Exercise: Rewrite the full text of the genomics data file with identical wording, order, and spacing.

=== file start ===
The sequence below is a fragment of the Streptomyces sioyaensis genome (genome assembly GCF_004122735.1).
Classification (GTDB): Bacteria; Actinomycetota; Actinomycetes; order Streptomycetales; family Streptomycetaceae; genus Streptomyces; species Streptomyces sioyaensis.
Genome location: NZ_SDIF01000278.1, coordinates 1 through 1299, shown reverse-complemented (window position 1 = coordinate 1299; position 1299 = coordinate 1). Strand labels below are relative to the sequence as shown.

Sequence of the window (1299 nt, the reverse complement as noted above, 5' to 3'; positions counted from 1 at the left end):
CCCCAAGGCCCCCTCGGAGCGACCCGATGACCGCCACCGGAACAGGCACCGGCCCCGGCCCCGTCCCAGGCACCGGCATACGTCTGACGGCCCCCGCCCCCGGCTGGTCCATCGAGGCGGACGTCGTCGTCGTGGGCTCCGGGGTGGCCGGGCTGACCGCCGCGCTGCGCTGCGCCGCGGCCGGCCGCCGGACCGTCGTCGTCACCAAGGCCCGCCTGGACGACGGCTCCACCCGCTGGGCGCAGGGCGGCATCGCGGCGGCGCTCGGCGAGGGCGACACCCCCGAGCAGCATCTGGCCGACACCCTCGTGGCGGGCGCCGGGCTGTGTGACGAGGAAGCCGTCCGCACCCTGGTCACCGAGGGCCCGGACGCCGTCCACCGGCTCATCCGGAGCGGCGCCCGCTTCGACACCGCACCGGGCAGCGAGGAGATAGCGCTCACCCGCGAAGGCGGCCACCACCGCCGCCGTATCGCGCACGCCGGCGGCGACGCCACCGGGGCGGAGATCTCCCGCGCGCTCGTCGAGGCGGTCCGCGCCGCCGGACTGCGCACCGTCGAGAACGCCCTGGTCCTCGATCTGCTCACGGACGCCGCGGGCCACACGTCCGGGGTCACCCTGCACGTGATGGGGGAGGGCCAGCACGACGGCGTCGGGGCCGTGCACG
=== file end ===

The sequence below is a fragment of the Streptomyces sioyaensis genome (genome assembly GCF_004122735.1).
Classification (GTDB): Bacteria; Actinomycetota; Actinomycetes; order Streptomycetales; family Streptomycetaceae; genus Streptomyces; species Streptomyces sioyaensis.
Genome location: NZ_SDIF01000278.1, coordinates 1 through 1299, shown reverse-complemented (window position 1 = coordinate 1299; position 1299 = coordinate 1). Strand labels below are relative to the sequence as shown.

Sequence of the window (1299 nt, the reverse complement as noted above, 5' to 3'; positions counted from 1 at the left end):
CCCCAAGGCCCCCTCGGAGCGACCCGATGACCGCCACCGGAACAGGCACCGGCCCCGGCCCCGTCCCAGGCACCGGCATACGTCTGACGGCCCCCGCCCCCGGCTGGTCCATCGAGGCGGACGTCGTCGTCGTGGGCTCCGGGGTGGCCGGGCTGACCGCCGCGCTGCGCTGCGCCGCGGCCGGCCGCCGGACCGTCGTCGTCACCAAGGCCCGCCTGGACGACGGCTCCACCCGCTGGGCGCAGGGCGGCATCGCGGCGGCGCTCGGCGAGGGCGACACCCCCGAGCAGCATCTGGCCGACACCCTCGTGGCGGGCGCCGGGCTGTGTGACGAGGAAGCCGTCCGCACCCTGGTCACCGAGGGCCCGGACGCCGTCCACCGGCTCATCCGGAGCGGCGCCCGCTTCGACACCGCACCGGGCAGCGAGGAGATAGCGCTCACCCGCGAAGGCGGCCACCACCGCCGCCGTATCGCGCACGCCGGCGGCGACGCCACCGGGGCGGAGATCTCCCGCGCGCTCGTCGAGGCGGTCCGCGCCGCCGGACTGCGCACCGTCGAGAACGCCCTGGTCCTCGATCTGCTCACGGACGCCGCGGGCCACACGTCCGGGGTCACCCTGCACGTGATGGGGGAGGGCCAGCACGACGGCGTCGGGGCCGTGCACG